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17.2.1 Another GUI Toolkit. Why?

The first question one should ask, perhaps, is why create an alternative GUI? Good question. The answer, according to the SWT FAQ,3 primarily has to do with execution speed and look-and-feel similarity to native GUI applications on each platform.

If we may editorialize, we find neither reason particularly compelling, al- though the execution speed argument made some sense when the Eclipse project started. Swing is unlikely to win any performance awards, even though each version brings some improvements in speed.4 Still, these reasons do not seem particularly compelling for such a large duplication of effort and function- ality.

Whatever the reason, SWT exists. SWT works by providing a thin abstrac- tion layer over native GUI features. It is a small GUI library. It is implemented using the Java Native Interface, so it requires that a native binary library be implemented for your platform. Fortunately, such implementations exist for all platforms Eclipse runs on. So if you can run Eclipse, you can write and run SWT applications.


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3. http://dev.eclipse.org/viewcvs/index.cgi/~checkout~/platform-swt-home/ faq.php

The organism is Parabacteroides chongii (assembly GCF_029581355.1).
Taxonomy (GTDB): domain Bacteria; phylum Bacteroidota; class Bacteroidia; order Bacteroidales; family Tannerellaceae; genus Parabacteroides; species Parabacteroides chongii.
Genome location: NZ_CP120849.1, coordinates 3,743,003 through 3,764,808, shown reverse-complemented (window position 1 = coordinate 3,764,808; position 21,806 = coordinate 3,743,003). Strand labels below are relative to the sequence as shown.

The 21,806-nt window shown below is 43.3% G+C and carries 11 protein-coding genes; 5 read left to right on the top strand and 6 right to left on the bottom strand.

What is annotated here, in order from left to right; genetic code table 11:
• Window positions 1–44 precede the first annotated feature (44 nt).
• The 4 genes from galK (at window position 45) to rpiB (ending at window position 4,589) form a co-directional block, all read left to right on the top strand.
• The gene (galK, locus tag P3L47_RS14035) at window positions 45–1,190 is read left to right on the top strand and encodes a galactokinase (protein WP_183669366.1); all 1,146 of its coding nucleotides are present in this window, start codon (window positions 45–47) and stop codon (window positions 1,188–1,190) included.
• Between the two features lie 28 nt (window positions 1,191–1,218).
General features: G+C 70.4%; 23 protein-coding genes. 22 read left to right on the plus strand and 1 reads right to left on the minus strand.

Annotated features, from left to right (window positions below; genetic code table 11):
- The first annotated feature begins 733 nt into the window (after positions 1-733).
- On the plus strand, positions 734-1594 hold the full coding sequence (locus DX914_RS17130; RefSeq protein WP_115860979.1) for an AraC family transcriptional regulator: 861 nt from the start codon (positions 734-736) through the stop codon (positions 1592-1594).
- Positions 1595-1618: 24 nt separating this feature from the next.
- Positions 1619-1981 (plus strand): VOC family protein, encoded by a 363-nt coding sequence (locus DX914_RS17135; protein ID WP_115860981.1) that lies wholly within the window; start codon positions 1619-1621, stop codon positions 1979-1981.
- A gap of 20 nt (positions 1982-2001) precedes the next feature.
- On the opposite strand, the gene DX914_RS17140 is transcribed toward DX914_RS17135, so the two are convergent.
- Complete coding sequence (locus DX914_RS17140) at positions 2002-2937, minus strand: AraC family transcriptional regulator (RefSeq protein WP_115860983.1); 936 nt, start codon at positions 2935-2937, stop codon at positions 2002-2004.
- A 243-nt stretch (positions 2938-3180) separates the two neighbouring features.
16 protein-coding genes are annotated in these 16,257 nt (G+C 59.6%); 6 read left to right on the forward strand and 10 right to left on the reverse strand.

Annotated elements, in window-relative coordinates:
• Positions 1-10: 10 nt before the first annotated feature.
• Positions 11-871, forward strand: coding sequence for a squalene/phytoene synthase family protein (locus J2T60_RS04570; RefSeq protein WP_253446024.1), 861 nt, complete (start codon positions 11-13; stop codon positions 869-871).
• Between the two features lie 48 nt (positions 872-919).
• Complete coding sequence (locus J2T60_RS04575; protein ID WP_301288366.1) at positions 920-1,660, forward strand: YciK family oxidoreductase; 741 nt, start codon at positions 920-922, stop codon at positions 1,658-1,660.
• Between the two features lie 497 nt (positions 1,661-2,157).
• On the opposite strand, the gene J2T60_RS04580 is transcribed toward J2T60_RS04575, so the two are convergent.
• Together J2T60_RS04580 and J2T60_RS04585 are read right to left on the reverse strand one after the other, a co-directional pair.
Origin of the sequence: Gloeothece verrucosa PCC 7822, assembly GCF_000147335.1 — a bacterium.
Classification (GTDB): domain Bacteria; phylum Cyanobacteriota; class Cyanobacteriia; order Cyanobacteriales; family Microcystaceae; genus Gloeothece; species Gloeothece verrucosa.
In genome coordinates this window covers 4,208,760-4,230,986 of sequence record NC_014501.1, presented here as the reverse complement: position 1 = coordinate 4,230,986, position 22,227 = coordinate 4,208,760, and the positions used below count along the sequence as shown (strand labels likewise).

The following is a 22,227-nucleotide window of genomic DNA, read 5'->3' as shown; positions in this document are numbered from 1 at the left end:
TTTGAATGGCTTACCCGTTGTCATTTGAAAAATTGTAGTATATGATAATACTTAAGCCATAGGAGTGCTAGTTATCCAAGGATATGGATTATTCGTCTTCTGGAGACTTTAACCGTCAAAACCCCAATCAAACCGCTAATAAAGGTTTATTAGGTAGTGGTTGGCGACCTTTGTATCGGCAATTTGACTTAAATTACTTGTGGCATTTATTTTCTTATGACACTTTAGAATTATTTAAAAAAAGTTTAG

4. The question of speed in Java is a rather tired argument. If maximum speed is a primary concern, Java is probably not your first choice of a development language. In our experience, speed is something everybody says they need, but more often than not other considerations such as development time and error rate are much more important. Java is fast enough for vir- tually all MIS applications, and that is the market Java is squarely aimed at. Our computers keep getting faster, disk drives and memory keep getting cheaper. The “resource” and “perfor- mance” arguments only apply to applications where experienced designers would already have chosen C or assembly language. Besides, with the JIT compilers in both Sun’s and IBM’s JDKs, a well-written Java application is often as fast or faster than some other compiled languages, at least on the second run of the code.